We give up on our resolutions because it’s easy to be disheartened by a lack of results. We give up because we haven’t been taught how to forgive ourselves for our slip ups.

The Weight Loss Motivation Cycle

When we cheat on a diet or skip days at the gym, it’s easy to be full of guilt and self-loathing. That can make it really easy to give up. If you’ve struggled with dieting before, you know how easy it is to feel like all is lost the first time you fall off the wagon.

But losing motivation is a nearly unavoidable part of the weight loss process. Think about every other aspect of your life. Are you always motivated to go to work? Are you always motivated to clean the house from top-to-bottom every single day? Even fun things in life like going out to see friends—are you alwaysmotivated to get out of your pajamas, stop binge-watching baking shows and deal with the outside world? No, of course not. Sometimes work is tough. Sometimes the last thing you want to do is find a place for the stacks of boxes that make up what was, at one point, a functional garage. Sometimes nothing feels better than a lazy, pajama-clad TV binge.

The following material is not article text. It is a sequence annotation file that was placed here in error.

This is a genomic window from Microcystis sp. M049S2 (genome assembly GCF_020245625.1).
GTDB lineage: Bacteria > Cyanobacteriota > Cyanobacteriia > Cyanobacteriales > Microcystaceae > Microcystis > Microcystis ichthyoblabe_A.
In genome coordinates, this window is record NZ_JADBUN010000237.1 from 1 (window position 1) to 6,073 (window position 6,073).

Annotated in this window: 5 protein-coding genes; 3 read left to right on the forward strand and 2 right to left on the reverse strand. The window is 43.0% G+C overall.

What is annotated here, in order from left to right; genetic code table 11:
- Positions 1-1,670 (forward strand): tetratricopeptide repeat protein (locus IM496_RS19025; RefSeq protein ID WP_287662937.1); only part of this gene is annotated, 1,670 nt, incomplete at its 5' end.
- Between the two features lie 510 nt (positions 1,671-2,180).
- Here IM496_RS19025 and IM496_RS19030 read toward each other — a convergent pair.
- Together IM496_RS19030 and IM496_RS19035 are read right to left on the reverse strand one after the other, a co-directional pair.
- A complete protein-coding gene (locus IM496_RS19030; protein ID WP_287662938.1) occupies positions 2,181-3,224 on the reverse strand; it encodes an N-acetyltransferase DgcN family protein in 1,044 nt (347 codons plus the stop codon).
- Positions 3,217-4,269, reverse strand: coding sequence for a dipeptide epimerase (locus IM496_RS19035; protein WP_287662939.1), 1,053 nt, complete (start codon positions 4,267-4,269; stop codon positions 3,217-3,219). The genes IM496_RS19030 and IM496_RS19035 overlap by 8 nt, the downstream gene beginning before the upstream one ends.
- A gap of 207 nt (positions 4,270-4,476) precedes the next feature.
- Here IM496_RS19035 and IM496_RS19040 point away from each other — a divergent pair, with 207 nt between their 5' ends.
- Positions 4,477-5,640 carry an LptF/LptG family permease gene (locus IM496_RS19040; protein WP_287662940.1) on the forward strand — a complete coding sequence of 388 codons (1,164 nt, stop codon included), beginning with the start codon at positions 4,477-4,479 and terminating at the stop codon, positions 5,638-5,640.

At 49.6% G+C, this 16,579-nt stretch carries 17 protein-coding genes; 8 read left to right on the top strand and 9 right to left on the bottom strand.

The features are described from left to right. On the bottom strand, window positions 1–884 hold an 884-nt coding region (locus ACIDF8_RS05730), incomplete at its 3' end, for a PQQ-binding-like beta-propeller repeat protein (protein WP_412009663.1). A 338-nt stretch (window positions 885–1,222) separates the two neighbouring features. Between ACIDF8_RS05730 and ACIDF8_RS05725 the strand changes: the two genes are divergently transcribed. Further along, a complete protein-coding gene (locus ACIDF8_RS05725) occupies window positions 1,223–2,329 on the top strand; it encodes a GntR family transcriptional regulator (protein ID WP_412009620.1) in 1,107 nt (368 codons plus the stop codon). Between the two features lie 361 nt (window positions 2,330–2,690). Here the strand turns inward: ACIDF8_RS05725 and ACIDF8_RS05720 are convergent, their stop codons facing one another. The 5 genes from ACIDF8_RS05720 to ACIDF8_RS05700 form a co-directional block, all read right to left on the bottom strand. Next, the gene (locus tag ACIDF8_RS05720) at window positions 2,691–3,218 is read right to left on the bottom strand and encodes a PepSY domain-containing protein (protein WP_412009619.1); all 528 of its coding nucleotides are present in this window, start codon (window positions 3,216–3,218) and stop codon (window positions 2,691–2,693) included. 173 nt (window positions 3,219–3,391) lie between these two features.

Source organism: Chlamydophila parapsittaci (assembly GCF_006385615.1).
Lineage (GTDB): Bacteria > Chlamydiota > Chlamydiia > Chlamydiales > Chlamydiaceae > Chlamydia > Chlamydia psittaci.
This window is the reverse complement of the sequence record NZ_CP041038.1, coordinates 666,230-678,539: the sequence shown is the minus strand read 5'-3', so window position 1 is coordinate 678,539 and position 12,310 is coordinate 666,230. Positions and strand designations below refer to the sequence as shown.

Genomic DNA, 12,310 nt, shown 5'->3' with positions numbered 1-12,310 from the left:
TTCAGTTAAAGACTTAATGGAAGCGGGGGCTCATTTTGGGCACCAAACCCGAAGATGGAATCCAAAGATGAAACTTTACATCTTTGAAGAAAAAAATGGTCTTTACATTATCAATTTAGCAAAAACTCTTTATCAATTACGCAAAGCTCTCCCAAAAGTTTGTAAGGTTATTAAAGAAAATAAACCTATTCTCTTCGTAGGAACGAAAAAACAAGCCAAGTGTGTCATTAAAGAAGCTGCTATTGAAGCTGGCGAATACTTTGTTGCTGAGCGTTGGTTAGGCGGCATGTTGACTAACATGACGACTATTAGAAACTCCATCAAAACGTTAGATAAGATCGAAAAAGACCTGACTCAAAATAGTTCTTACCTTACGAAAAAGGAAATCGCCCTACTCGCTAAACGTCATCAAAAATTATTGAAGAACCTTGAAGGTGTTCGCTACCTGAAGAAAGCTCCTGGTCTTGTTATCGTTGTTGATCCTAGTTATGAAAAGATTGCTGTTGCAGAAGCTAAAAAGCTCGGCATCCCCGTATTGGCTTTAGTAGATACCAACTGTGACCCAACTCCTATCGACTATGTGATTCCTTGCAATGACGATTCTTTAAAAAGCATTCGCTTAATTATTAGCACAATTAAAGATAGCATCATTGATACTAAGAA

Chances are, you’re very forgiving of yourself when these things happen, so why are dieting and exercise any different? Why are we fairly easy on ourselves for playing hooky from work, and so hard on ourselves for something like eating a couple of donuts for breakfast when we’re trying to lose weight?

Woman getting fresh air outside

Self-Forgiveness is Important

Humans are imperfect creatures. Even the super-fit person at the gym who’s prepping for a marathon has had some motivational slips along their fitness journey. We can’t compare ourselves to other people, especially when it comes to weight and health. Everyone’s goals and bodies are so different. Do you want to be crazy ripped and compete as a weightlifter? Your goals are a lot different than the middle-aged dad who just wants to get his cholesterol down a bit.

Dieting and exercise programs, for the most part, also ignore the psychological aspect of weight loss. Behavioral change has to happen incrementally over time by relearning new things and adopting new, healthier habits. If you eat 1000 calories a day and work out intensely four days a week, is that sustainable for the rest of your life? It’s not. You will lose weight, but you can’t realistically keep that up forever.